In December 2001, the Iowa Attorney General obtained a permanent injunction barring New Womyn and its president Dan Kaiser, from marketing their “Stimulations VII” vacuum device within or from the State of Iowa. In March 2001, the Iowa District Court for Polk County had issued an injunction after the defendants refused to comply with an investigative demand for customer lists and evidence that the device worked as advertised. In May 2004, the Iowa Supreme Court upheld a civil penalty of $40,000, an $50,000 order for attorney fees and investigative costs, and an order for restitution that could total over $300,000 if requested by all of the Iowa purchasers.
IN THE SUPREME COURT OF IOWA
No. 39 / 02-1049
Filed May 12, 2004
STATE OF IOWA ex rel. THOMAS J. MILLER, Attorney General of Iowa,
NEW WOMYN, INC. and DAN KAISER,
Appeal from the Iowa District Court for Polk County, Glenn E. Pille, Judge.
Defendants appeal from judgment against them for restitution, civil penalty, and related costs in civil action under Consumer Frauds Act, Iowa Code § 714.16 (1999). AFFIRMED.
Timothy S. Eckley of Duncan, Green, Brown, Langeness & Eckley, A P.C., Des Moines, and Jay R. Hamilton, Le Claire, for appellants.
Thomas J. Miller, Attorney General, and Steve St. Clair, Assistant Attorney General, for appellee.
The State of Iowa, through its attorney general, brought an action under our Consumer Fraud Statute, Iowa Code § 714.16 (1999), against New Womyn, Inc. and its president, Dan Kaiser, based on the defendants’ promotion and sale of a breast-enlargement device called a “Stimulation VII.” Acting on a complaint filed by a New Womyn customer, the attorney general unsuccessfully sought information from the defendants about their product. The attorney general ultimately applied for, and the court granted, a default against the defendants for their failure to comply with discovery requests and related court orders. The court entered a judgment against the defendants for restitution, civil penalty, and related costs. We affirm.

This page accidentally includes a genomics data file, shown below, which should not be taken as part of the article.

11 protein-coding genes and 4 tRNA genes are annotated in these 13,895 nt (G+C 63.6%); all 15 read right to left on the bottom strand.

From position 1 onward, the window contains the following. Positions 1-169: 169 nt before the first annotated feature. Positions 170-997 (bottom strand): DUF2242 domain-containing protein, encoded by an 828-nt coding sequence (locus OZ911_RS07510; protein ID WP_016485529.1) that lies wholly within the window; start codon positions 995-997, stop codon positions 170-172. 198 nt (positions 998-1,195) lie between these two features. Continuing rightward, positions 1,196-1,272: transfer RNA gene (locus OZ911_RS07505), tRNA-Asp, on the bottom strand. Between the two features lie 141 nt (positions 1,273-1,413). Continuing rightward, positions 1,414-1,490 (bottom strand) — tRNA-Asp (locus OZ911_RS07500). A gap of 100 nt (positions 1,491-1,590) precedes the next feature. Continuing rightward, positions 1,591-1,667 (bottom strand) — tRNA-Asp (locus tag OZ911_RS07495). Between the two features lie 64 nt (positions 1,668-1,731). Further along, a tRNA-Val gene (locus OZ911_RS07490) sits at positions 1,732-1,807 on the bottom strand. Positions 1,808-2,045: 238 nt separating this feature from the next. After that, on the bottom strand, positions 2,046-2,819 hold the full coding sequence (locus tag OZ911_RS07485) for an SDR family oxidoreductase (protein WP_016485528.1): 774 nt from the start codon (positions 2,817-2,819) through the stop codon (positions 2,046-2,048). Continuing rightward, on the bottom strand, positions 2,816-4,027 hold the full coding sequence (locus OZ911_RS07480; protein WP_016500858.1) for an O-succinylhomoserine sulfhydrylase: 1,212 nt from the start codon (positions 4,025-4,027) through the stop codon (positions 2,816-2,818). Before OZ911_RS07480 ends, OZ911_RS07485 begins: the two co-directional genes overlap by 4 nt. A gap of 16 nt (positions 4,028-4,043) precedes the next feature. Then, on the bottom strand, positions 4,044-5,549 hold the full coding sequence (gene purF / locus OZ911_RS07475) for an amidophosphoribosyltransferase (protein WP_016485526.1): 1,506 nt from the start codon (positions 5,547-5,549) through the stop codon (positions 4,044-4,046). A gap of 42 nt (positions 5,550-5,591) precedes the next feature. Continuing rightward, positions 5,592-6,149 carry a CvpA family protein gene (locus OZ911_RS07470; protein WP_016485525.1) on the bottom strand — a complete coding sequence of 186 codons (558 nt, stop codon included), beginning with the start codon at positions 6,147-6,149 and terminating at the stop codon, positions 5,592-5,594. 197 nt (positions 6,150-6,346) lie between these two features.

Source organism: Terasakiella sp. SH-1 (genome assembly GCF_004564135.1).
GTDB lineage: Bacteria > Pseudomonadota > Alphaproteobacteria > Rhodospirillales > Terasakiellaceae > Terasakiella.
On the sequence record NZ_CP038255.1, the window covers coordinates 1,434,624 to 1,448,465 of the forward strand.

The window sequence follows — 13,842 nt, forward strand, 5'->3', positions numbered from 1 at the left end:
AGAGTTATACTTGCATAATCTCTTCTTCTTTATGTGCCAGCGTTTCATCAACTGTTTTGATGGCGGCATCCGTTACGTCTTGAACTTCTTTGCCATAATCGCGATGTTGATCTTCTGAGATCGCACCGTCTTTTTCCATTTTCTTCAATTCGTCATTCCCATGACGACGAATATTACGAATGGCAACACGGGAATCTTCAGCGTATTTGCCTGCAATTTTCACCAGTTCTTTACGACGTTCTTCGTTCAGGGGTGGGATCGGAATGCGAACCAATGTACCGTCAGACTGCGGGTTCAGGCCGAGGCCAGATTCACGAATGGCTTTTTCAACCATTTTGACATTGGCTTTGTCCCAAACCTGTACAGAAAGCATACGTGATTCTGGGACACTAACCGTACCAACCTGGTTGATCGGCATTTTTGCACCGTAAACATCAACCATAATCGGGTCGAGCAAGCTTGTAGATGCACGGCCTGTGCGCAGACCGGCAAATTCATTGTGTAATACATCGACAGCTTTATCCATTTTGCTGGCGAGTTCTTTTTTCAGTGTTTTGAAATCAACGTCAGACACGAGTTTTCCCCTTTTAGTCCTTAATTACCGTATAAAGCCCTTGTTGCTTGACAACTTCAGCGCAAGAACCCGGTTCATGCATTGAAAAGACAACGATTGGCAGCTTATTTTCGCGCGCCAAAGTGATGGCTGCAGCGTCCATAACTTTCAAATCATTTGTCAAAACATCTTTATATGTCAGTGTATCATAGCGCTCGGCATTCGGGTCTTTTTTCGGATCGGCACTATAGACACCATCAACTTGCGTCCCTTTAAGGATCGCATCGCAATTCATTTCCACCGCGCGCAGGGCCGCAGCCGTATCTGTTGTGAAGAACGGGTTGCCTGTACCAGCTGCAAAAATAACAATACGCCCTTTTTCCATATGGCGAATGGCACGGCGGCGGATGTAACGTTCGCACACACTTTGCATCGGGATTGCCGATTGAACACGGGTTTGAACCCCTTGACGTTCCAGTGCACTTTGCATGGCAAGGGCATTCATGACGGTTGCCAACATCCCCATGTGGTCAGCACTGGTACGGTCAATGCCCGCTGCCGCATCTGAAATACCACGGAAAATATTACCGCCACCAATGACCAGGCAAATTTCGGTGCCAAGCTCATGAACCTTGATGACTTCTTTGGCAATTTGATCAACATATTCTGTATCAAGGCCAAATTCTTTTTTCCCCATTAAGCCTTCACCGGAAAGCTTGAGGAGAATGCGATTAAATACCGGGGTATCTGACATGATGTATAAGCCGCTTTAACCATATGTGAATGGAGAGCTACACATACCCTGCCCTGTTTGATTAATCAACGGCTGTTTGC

I. Prior Proceedings.
New Womyns claims for its Stimulation VII were: it would permanently enlarge breast tissue, result in breast enlargement of two to four cup sizes, and would even regrow breasts that had been removed by mastectomy. New Womyn claimed the device had been proven to be safe and effective.
On September 21, 1999, the attorney general directed a Civil Investigative Demand (CID), under Iowa Code section 714.16(3)(a), to the defendants requesting information about the company and its customers. The defendants did not comply, and on January 11, 2000, the attorney general filed a petition under the Consumer Fraud Act. The petition asserted that the defendants had committed consumer fraud and requested an injunction pending the defendants’ compliance with the pending CID.
On March 8, 2001, the district court ordered the defendants to produce customer information, including names, dates of purchase, and amounts of the customers’ payments. As of September 11, 2001, the defendants still had not complied with the request for information, and the court set a hearing for October 26 on the attorney general’s motion to compel discovery. On October 26, 2001, the court ordered the defendants to produce the customer information and to make any experts they intended to use available for deposition. The defendants tentatively identified expert witnesses but failed to provide background information on them within the time required by the court. They did not provide any customer information.